Re: [R] nonlinear regression: nls, gnls, gnm, other?

From: Turner, Heather <Heather.Turner_at_warwick.ac.uk>
Date: Tue 16 Jan 2007 - 09:29:00 GMT


Hi Johann,

The current version of gnm is unable to fit this type of model, though a new version with more flexibility is soon to be released.

In any case, you probably want to use nls or gnls, depending on the assumptions that can be made about the model errors. For nls it is usual to assume that the errors are normally distributed with mean zero and constant variance, though the normal assumption is not strictly necessary. If you have reason to think the errors are correlated and/or have unequal variances, then gnls would be appropriate.

The examples on ?nls may be enough to get you started,

Heather

-----Original Message-----
From: r-help-bounces@stat.math.ethz.ch
[mailto:r-help-bounces@stat.math.ethz.ch] On Behalf Of Johann Hibschman Sent: 16 January 2007 04:05
To: Turner, Heather; r-help
Subject: [R] nonlinear regression: nls, gnls, gnm, other?

Hi all,

I'm trying to fit a nonlinear (logistic-like) regression, and I'd like to get some recommendations for which package to use.

The expression I want to fit is something like:

y ~ A * exp(X * Beta1) / (1 + exp(-(x + X * Beta2 - xmid)/scal))

Basically, it's a logistic function, but I want to be able to modify the saturation amplitude by a few parameters (Beta1) and shift the inflection point around with a few other parameters (Beta2). I have a ton of data, but I often have trouble getting the routine to fit.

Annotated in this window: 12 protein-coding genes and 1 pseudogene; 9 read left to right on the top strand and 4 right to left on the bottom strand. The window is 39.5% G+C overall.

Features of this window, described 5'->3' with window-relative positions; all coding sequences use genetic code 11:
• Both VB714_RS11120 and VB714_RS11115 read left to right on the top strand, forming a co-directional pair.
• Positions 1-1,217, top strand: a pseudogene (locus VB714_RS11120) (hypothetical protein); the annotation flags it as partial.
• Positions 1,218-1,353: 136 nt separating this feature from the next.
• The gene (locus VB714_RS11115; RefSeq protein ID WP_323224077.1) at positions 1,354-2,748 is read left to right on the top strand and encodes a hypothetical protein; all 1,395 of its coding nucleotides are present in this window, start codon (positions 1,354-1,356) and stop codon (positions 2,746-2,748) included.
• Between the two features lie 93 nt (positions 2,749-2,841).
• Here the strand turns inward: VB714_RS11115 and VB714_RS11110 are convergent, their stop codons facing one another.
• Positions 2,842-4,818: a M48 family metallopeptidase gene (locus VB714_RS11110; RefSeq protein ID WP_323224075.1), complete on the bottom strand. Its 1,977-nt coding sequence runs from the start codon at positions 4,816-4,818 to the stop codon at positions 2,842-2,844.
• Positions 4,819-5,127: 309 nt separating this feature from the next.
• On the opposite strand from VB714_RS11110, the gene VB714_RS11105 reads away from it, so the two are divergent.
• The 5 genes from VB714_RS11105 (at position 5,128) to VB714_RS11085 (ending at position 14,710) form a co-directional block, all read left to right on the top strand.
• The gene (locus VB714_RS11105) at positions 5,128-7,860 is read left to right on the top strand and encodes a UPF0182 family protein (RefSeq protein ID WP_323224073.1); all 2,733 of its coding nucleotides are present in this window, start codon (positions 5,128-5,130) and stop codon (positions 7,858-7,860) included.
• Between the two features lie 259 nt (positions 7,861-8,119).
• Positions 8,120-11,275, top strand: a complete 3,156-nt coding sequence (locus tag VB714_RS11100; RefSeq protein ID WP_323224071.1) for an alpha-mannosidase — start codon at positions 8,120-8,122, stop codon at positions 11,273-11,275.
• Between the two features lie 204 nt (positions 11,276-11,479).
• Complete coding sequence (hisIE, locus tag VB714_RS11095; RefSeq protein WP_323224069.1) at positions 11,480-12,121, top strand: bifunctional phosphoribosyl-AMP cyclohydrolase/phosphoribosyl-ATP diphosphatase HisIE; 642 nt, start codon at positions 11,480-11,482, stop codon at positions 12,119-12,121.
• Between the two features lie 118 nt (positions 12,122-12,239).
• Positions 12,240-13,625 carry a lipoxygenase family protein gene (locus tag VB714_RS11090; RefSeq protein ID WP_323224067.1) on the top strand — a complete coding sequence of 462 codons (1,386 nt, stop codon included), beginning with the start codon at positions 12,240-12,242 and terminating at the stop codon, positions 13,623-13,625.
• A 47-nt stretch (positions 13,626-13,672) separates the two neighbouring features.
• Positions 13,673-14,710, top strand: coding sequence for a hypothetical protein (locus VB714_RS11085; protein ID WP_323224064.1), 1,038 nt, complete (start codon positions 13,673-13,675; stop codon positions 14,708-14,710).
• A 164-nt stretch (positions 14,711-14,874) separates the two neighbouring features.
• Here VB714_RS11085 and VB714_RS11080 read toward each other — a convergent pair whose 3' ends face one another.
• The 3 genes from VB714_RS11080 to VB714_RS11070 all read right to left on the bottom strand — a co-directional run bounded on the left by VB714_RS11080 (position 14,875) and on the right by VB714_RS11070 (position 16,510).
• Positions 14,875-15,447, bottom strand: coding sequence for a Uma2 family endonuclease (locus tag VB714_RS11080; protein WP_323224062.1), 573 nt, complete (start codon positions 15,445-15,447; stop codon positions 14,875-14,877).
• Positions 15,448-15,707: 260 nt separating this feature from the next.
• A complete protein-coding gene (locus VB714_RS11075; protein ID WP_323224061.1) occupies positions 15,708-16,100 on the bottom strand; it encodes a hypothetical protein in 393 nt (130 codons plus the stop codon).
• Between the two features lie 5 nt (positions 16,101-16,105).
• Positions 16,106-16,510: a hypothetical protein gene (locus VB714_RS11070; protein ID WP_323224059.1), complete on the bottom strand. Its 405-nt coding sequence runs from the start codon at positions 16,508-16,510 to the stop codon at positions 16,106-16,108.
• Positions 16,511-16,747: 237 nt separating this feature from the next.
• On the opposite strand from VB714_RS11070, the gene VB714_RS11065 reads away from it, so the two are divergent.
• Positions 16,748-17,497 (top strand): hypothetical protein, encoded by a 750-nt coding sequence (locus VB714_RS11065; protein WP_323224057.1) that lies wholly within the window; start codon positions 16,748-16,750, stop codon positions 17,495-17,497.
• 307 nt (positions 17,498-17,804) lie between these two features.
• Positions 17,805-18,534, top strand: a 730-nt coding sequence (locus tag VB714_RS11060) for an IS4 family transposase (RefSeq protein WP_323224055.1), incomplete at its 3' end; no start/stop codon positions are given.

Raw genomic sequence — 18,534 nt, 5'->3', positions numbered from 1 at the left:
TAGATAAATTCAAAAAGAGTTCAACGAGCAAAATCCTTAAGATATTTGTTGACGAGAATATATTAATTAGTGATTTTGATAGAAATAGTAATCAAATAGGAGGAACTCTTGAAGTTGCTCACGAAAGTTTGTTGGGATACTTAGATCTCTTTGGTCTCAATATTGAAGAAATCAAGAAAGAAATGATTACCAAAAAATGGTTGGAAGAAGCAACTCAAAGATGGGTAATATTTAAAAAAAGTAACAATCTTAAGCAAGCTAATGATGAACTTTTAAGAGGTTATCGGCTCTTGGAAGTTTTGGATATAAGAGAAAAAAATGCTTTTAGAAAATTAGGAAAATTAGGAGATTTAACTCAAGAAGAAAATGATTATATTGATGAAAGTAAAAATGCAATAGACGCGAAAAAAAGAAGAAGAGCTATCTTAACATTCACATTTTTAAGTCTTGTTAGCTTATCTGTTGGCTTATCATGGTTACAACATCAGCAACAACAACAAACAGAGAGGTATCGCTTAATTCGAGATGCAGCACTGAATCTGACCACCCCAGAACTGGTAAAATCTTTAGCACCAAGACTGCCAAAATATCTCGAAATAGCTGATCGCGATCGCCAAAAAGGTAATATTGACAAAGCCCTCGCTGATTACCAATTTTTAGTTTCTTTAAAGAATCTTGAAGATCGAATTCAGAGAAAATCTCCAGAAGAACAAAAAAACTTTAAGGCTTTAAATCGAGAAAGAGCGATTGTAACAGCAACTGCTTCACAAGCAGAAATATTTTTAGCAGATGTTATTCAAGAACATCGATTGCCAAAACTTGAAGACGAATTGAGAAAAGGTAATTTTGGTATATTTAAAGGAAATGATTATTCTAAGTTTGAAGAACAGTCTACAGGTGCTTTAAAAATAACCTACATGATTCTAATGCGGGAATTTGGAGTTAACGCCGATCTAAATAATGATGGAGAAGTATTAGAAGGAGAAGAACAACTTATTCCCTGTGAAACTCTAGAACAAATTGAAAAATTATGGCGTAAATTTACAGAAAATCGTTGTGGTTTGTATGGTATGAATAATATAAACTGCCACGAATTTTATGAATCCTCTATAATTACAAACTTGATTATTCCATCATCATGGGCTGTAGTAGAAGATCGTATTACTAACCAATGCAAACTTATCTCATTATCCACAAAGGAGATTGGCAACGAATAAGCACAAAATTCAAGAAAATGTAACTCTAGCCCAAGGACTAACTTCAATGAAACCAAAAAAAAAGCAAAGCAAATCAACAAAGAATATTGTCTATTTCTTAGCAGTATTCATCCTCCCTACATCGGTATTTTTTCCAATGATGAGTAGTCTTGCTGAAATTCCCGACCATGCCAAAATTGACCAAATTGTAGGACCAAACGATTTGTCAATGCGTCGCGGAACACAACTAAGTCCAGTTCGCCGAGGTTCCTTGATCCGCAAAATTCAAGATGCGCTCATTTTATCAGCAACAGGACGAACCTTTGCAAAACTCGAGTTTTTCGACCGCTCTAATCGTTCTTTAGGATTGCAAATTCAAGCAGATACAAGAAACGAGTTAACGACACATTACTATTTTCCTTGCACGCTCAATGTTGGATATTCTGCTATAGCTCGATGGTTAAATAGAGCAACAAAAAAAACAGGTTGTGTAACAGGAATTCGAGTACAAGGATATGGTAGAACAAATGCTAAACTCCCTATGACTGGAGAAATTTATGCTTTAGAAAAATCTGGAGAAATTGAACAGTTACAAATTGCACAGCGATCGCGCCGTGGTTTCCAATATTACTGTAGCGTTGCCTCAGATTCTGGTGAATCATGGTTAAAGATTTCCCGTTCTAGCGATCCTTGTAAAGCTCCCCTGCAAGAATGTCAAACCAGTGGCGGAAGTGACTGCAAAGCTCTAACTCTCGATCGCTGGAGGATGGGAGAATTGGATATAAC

(I've been using nlin in SAS, which seems sloppier in terms of
accepted convergence.)

Now, from what I can tell, I can use nls, gnls, or gnm to fit something like this, but I can't tell which would be better, or if there's something else I should be trying. To do this right, though, I have to do a lot more reading, but I'd like to know where to start.

(I have more of a physics/computer background, so I immediately jump
to thinking of regression as minimizing some cost function across a multidimensional space and then start mumbling about simulated annealing or some such, but this isn't helping me much in interpreting the available literature.)

So, does anyone have any suggestions? I imagine I'm going to have to pick up a book, but should it be Pinheiro & Bates on nlme, Bates & Watts, the pdf manual to gnm, or what?

Thanks for any suggestions,

Johann



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https://stat.ethz.ch/mailman/listinfo/r-help PLEASE do read the posting guide http://www.R-project.org/posting-guide.html and provide commented, minimal, self-contained, reproducible code. Received on Tue Jan 16 20:39:27 2007

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